Chelsea's blue fake leather coat is singed on the back and arms, her favorite turquoise and black scarf is covered in soot. She also had a gold and black tank top, a see-through tunic, zebra tights, a black mini-skirt and her favorite black boots that her mom gave her for her birthday the September before.
"The black clothes are uncharacteristic for Chelsea, who was always so colorful. It's almost as if she were going to a funeral," Dolan said.
On Monday afternoon, Ross Clark, who was friends with Chelsea Dolan and knew others who died, stopped by the warehouse. He said it was a shame to see the tragedy that rocked the arts and dance community and the politics following it, when there "was only ever good intentions behind it."
"I think that it really highlighted a point that having events in these spaces, it does require a certain amount of accountability and professionalism," he said.
There's also frustration, the feeling of being in limbo in terms of justice, David Gregory said. On Sept. 5, defendant Max Harris was acquitted of 36 counts of involuntary manslaughter after a grueling four-month-long trial. The jury couldn't agree on a verdict for co-defendant Derick Almena, deadlocking 10-2 in favor of guilt. He is awaiting another trial, expected to begin March 30.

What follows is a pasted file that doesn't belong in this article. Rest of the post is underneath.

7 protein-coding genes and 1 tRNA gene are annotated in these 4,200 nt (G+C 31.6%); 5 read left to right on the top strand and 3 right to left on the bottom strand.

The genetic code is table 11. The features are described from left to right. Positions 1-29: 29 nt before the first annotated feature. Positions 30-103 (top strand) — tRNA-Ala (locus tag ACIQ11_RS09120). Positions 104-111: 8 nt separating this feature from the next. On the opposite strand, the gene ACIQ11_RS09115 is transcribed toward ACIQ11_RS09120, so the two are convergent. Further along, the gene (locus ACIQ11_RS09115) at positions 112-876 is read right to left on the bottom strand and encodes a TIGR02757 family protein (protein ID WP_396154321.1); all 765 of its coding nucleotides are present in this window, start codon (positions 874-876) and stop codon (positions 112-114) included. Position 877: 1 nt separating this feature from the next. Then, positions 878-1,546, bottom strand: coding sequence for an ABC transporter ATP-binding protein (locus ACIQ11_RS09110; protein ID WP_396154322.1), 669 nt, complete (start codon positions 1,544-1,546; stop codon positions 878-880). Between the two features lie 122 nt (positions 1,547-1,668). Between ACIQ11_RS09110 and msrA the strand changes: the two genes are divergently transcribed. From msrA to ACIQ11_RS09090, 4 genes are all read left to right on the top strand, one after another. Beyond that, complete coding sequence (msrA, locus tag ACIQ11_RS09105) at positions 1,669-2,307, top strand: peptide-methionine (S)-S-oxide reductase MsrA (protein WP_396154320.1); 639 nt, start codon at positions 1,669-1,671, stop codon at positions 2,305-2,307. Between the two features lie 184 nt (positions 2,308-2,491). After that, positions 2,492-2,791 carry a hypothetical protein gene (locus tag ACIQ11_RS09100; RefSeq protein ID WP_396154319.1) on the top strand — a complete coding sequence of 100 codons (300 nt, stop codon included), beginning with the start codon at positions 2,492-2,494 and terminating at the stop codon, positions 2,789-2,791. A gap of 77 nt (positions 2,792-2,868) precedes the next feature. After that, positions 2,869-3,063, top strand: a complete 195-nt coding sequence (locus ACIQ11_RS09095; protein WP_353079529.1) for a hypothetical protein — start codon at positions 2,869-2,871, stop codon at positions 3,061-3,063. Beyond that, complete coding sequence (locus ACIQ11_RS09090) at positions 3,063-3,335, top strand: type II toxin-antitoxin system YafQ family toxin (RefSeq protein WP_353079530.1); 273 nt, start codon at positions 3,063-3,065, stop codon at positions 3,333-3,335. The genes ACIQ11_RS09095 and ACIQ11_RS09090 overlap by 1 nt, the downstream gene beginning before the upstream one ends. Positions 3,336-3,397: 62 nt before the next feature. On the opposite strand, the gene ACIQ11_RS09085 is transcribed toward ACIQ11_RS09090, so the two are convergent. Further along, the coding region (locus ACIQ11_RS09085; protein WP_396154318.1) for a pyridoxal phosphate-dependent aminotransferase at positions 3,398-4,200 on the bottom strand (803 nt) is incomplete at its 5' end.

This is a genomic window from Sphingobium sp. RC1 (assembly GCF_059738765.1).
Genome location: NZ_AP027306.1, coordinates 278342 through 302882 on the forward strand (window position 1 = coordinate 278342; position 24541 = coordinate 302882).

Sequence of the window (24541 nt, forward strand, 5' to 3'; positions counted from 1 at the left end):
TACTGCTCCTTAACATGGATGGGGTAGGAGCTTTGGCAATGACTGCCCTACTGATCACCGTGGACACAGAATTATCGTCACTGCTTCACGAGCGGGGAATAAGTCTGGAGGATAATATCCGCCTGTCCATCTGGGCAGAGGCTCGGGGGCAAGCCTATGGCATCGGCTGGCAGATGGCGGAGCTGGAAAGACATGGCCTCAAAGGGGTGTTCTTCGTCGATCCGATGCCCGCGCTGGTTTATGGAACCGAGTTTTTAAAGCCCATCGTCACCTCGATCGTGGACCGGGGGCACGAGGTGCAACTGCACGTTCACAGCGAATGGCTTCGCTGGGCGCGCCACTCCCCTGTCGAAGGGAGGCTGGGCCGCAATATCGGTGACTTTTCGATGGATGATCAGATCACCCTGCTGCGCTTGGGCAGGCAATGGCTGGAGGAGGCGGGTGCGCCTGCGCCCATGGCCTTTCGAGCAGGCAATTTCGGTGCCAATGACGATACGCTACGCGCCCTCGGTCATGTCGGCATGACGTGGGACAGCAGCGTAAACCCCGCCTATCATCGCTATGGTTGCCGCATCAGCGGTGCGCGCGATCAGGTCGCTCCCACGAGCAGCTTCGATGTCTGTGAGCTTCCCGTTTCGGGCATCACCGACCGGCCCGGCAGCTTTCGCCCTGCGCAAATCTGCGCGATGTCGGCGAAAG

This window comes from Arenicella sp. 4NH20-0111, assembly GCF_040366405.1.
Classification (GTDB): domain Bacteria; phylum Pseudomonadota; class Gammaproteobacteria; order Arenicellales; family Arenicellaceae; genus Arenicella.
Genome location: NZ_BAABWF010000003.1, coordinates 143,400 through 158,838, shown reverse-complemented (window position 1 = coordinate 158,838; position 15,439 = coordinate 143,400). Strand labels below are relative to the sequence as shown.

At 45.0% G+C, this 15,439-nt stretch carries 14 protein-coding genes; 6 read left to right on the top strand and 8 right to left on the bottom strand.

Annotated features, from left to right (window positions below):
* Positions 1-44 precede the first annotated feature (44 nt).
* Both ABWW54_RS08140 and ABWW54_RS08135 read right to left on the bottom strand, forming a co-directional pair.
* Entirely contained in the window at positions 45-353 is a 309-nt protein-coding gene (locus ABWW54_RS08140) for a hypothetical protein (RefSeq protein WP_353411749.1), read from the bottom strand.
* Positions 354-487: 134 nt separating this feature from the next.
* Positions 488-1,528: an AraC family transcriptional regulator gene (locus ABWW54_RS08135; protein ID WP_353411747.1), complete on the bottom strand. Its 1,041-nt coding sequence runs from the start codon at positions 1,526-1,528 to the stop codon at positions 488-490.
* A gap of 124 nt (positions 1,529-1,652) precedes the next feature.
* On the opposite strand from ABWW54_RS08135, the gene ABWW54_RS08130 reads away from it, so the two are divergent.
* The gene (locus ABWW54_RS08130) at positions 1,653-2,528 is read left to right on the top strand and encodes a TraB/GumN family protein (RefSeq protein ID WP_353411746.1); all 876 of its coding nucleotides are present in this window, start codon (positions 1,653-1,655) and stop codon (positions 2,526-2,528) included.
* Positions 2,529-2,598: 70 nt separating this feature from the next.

"They really left a bitter taste in our mouths," Gregory said, stating he didn't get the outcome he was hoping for.
"I just hope the jury this time pays attention," he said.
The civil case, which 33 family members of some of the victims have filed against the city, PG&E and the building owners, is expected to begin in May.
The city has turned over about 32,000 documents, videos and photos to civil attorneys representing the families, and depositions of city firefighters, police officers and other officials are underway.
"All these plaintiffs have been waiting for justice for quite some time. It's time for city of Oakland, PG&E and the Ngs to face their music," said Paul Matiasic, who represents four of the 33 families who filed suit.